It's a terrific book, and it makes a lot of interesting points. I was surprised to see how much 1924 resembled 1964. It's as if the revolutionary 1960s actually began in Chicago in the 1920s. Those were strange times. Disillusioned veterans of WW1 roamed the streets. Radio was getting big. Following a century of unprecedented growth, the country was rich, and increasingly urban. A lot of men were clerks, not laborers. Change was in the air.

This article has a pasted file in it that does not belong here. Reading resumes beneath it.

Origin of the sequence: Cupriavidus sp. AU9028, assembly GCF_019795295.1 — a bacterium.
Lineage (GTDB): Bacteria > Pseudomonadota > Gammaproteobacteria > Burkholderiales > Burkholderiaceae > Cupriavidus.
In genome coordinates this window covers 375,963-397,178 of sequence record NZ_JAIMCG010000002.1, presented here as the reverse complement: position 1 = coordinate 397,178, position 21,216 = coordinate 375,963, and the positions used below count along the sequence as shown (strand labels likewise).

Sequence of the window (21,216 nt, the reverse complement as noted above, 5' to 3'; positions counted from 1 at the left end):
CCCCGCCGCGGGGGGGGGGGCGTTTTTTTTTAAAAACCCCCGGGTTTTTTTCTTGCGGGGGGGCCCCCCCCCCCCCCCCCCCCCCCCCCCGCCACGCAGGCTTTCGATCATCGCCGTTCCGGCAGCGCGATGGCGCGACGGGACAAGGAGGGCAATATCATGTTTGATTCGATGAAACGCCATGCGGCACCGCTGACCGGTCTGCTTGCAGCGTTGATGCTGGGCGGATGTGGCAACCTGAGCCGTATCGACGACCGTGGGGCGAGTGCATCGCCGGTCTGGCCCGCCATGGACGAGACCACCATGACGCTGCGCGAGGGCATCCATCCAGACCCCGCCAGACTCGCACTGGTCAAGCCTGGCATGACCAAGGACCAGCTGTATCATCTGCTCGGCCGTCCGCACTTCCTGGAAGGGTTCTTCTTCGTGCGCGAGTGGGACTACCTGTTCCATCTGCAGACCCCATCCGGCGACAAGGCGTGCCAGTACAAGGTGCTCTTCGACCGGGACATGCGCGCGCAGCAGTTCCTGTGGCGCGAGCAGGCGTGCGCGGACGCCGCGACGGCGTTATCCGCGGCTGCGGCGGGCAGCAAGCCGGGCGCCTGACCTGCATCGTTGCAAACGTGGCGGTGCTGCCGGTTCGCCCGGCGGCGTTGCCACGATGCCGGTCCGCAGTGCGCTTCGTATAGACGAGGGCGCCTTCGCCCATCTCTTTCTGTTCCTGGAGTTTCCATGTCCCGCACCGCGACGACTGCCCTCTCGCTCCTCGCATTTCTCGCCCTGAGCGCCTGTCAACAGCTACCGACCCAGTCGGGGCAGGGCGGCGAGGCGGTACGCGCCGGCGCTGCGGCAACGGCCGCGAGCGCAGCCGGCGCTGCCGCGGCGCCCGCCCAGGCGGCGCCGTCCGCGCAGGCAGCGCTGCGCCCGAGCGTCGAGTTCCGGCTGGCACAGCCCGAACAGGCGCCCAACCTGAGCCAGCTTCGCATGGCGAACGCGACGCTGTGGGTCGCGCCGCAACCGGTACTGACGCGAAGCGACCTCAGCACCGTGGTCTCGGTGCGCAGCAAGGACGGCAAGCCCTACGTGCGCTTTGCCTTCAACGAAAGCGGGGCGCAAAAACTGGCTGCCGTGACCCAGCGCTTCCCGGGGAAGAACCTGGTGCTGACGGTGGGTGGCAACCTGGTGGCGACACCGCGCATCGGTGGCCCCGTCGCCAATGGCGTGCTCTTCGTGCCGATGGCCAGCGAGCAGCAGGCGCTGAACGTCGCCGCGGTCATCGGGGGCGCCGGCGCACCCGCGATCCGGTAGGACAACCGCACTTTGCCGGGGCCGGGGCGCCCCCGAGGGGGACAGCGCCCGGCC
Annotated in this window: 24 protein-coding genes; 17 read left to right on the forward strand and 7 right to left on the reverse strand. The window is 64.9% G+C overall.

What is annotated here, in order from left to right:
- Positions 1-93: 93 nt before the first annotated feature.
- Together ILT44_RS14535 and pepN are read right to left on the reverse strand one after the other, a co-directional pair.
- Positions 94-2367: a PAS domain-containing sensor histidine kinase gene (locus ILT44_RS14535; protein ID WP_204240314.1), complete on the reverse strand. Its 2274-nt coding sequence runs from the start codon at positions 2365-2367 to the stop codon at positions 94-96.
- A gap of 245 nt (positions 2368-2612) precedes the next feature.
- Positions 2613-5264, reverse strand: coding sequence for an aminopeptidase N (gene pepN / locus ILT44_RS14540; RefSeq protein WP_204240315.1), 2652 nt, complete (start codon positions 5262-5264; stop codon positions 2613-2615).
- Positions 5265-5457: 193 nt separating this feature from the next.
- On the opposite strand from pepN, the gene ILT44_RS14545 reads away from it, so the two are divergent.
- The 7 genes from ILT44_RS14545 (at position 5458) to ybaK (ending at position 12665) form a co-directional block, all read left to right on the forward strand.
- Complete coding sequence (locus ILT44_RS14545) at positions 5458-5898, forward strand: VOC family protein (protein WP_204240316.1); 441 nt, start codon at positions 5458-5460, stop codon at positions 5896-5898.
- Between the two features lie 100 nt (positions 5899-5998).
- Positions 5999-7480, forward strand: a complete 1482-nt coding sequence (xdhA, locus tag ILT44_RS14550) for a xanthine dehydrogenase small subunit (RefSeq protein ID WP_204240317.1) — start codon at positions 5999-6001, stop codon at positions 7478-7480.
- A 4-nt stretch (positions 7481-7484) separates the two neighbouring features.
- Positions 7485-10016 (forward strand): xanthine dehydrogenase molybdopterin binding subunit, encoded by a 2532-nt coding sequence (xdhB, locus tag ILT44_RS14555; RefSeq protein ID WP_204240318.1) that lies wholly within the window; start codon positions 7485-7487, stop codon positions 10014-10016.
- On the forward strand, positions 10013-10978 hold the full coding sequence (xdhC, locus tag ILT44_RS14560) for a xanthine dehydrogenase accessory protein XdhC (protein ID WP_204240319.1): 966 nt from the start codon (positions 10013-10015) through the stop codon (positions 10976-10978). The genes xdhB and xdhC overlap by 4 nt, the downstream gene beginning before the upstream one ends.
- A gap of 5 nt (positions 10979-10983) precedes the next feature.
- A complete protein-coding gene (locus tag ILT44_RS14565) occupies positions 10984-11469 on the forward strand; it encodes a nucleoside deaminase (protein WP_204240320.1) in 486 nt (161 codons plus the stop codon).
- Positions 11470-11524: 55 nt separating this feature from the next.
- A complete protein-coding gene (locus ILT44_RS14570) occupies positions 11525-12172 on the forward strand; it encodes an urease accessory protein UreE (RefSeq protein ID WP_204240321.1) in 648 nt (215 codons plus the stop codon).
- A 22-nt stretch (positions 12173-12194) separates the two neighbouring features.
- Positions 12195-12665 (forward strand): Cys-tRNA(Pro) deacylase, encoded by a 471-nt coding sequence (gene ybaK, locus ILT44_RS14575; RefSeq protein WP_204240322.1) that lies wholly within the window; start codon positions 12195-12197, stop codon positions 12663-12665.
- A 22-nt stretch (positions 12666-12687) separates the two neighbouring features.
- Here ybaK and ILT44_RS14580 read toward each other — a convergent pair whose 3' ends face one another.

The drug of choice was alcohol (above), only it was illegal! People drank a lot of fake liquor made of anything the bootleggers could get hold of. Bad liquor addled brains. People did crazy things.
Jazz (above) was their rock n' roll, the faster the better. Records made it possible to listen to it at home.
Girls in particular picked up on the new sensibility. All over the Midwest girls were aching to get to Chicago so they could lead "The Life." That city was to them what San Francisco was to the hippies 40 years later.
Some of the girls (above) carried guns. They had to. The violent crime rate among women soared.